Subscribe to

It’s All About the Cheese

[simage=208, order 512,n,center,]

All of this work with the sheep has one main purpose: to produce high-quality milk that will be transformed into pecorino, Italian sheep’s milk cheese. Carmella heads up the cheese-making here at Colavecchio Borraro farm, and she has shown me the process from start to finish. Everything is done under strict standards of cleanliness, which are critical for controlling the quality of the finished cheese.

There are many variables that determine what type of cheese will be made: the amount of rennet added, the temperature of the milk at various stages of the process, the milk itself, the amount of fat left in the milk (from whole to skim, with cream added or, conversely, water), the size of the curd once it is broken, the amount of acidity allowed to develop in the curd as it sits, the size of the cheese, whether or not it is brined, whether or not the rind is washed and if so with what, and the environment where the cheese is aged. These are only a few of the many things that determine the type of cheese to be made. The following is a description of how Carmella makes her pecorino.

First, all of the milk here is raw, meaning it is not pasteurized. The sheep’s varied diet of mountain grasses and plants creates a diverse combination of enzymes in the milk. By leaving the milk raw, these natural enzymes as well as all of the natural bacteria already present will lead to a more complex and flavorful cheese. (Pasteurized milk must have cultures reintroduced to it after pasteurization in order to make cheese, which are never as diverse as those found in raw milk.)

Carmella adds rennet (from the stomach of a ruminant animal) to the milk, causing it to coagulate. Once the milk has coagulated, forming a very delicate block of jellied milk, she takes a utensil that looks like a giant whisk and breaks the coagulated milk up into small rice-grain sized curds. She drains and reserves the whey, from which she will later make ricotta. She then pours the curds into forms, in this case plastic baskets with patterned holes in them, which will allow more whey to drain as the cheeses are pressed and left to sit for a few hours.





Once the cheeses have been pressed, they are submerged in a brine overnight. From there they are moved to the aging room, a special temperature and humidity-controlled cellar, where they are spaced out on on shelves made of wooden slats. The fresh rounds of cheese are white, but within a few days a pinkish bloom begins to appear on the rind. Every few days we must rub all of the cheeses down with an oiled sponge, helping to form the exterior rind and slow down the mold growth and aging processes, which improves the cheese.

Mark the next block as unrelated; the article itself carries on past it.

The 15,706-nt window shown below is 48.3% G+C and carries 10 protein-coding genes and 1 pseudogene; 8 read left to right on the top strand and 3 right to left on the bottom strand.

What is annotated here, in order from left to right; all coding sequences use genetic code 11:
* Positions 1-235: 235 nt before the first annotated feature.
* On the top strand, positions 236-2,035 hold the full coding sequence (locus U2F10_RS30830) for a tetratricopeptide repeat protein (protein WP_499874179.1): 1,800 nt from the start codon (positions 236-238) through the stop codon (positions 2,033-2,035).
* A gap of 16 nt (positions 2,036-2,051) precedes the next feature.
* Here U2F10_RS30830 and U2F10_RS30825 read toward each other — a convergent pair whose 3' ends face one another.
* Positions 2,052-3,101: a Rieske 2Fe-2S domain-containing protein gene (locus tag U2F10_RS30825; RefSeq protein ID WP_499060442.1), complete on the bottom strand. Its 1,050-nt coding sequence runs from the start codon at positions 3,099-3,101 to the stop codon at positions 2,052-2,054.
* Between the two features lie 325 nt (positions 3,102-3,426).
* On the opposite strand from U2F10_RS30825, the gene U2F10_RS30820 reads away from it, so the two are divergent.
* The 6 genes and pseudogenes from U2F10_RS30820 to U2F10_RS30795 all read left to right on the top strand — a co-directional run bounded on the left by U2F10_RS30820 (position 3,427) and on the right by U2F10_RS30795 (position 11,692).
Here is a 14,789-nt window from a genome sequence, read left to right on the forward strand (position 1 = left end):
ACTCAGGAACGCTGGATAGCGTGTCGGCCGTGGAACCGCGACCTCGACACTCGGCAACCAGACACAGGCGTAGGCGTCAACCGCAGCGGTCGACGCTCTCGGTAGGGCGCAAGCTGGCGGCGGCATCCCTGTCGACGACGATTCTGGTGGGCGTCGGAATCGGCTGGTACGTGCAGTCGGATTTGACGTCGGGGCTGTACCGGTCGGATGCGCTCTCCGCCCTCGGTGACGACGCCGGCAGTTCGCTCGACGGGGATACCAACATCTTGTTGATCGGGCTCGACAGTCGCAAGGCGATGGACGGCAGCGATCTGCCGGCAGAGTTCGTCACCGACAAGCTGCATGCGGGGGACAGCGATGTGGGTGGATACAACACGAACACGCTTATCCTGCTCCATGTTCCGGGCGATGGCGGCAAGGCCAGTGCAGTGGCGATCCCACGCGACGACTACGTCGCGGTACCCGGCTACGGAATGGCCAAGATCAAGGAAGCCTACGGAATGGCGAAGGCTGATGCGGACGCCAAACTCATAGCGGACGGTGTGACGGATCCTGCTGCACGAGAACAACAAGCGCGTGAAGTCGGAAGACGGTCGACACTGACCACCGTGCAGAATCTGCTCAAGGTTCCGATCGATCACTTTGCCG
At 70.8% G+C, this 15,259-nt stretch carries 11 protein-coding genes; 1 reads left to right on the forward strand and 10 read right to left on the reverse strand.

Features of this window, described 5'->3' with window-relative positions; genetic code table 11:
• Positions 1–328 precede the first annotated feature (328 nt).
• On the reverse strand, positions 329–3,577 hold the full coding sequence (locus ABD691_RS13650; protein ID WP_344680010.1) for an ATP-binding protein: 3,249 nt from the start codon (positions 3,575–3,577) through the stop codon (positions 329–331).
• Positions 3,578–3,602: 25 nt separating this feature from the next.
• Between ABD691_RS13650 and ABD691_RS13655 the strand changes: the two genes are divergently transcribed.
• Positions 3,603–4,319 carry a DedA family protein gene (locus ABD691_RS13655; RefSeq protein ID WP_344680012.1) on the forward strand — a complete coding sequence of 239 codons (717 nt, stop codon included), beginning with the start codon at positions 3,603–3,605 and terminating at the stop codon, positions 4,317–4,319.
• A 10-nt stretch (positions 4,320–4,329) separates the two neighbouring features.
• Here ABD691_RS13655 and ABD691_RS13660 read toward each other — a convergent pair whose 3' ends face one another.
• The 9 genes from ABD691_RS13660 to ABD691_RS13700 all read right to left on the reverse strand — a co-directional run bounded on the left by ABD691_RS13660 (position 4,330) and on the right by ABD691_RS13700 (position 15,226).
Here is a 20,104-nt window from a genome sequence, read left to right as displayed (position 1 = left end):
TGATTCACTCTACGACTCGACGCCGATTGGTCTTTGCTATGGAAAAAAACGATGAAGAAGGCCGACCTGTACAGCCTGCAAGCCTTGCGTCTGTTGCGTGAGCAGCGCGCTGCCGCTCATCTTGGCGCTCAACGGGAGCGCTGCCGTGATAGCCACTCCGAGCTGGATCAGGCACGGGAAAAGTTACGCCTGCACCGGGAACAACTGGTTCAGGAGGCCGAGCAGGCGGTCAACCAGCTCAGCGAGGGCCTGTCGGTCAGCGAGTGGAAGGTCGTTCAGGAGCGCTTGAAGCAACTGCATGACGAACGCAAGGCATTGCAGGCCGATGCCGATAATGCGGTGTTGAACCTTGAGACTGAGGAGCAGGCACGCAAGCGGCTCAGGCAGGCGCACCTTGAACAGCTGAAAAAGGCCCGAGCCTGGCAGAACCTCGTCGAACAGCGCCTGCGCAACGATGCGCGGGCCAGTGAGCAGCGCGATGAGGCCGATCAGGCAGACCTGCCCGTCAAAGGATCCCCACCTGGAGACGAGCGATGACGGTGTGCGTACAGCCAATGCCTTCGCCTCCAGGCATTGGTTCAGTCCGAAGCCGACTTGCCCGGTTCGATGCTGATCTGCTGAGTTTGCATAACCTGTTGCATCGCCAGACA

Mario and Carmella sell their pecorino at three different ages: fresh, while it is still white and mild in flavor; aged about two months, which they call “abbedecato” and roughly translates as “that which will be something else later, but is good even now before it has reached its destination”; and aged about four months, which is the most pungent and complex in flavor.

There is the custom in Molise, as in other parts of Italy such as Sardinia, to allow small flies to lay their eggs in cracks in the cheese. These eggs hatch into maggots, which eat and transform the cheese into something even more pungent. The cheese is then called “case’ d quagl”, and it is eaten worms and all, a delicacy for those who can stomach it. I was lucky enough to try some of Mario and Carmella’s cheese that had been infested by the worms. “Oh how fortunate you are,” Mario said to me and his young son Pietro, who also had a wormy piece.

Carmella also makes a wonderful runny soft-rind cheese that is their own invention, the serendipitous result of Carmella going into labor halfway through making cheese one day three years ago.

I have accompanied Mario to one of the markets where he sells their cheeses. Elderly men chatting nearby were at first wary of the higher-than-average price Mario charges. They made snide remarks to Mario about the cost of his cheese, but one by one he was able to convince each of them to taste a sample of the cheese. Their expressions changed. “Ah,” one said, “this is like the cheese I used to eat when I was a child.” Then another asked Mario if he had any with worms. “No,” Mario said, “I save that for myself.” Each man walked away with large rounds of cheese, to take home and surprise his wife.

2 Responses to “It’s All About the Cheese”

  1. on 09 Apr 2007 at 10:17 amChristophe Gillet

    Is there anywhere to pick up the contraband “case’ d quagl” cheese here in the US? Or is this something that I have “grow” on my own.

    Mmmmmmmm…. sounds deliciously maggoty.

  2. on 09 Apr 2007 at 6:33 pmDaniel

    Under EU regulations it isn’t legal to sell the worm cheese in Italy, but that doesn’t stop people from eating their own, or selling it under the table.

Leave a Reply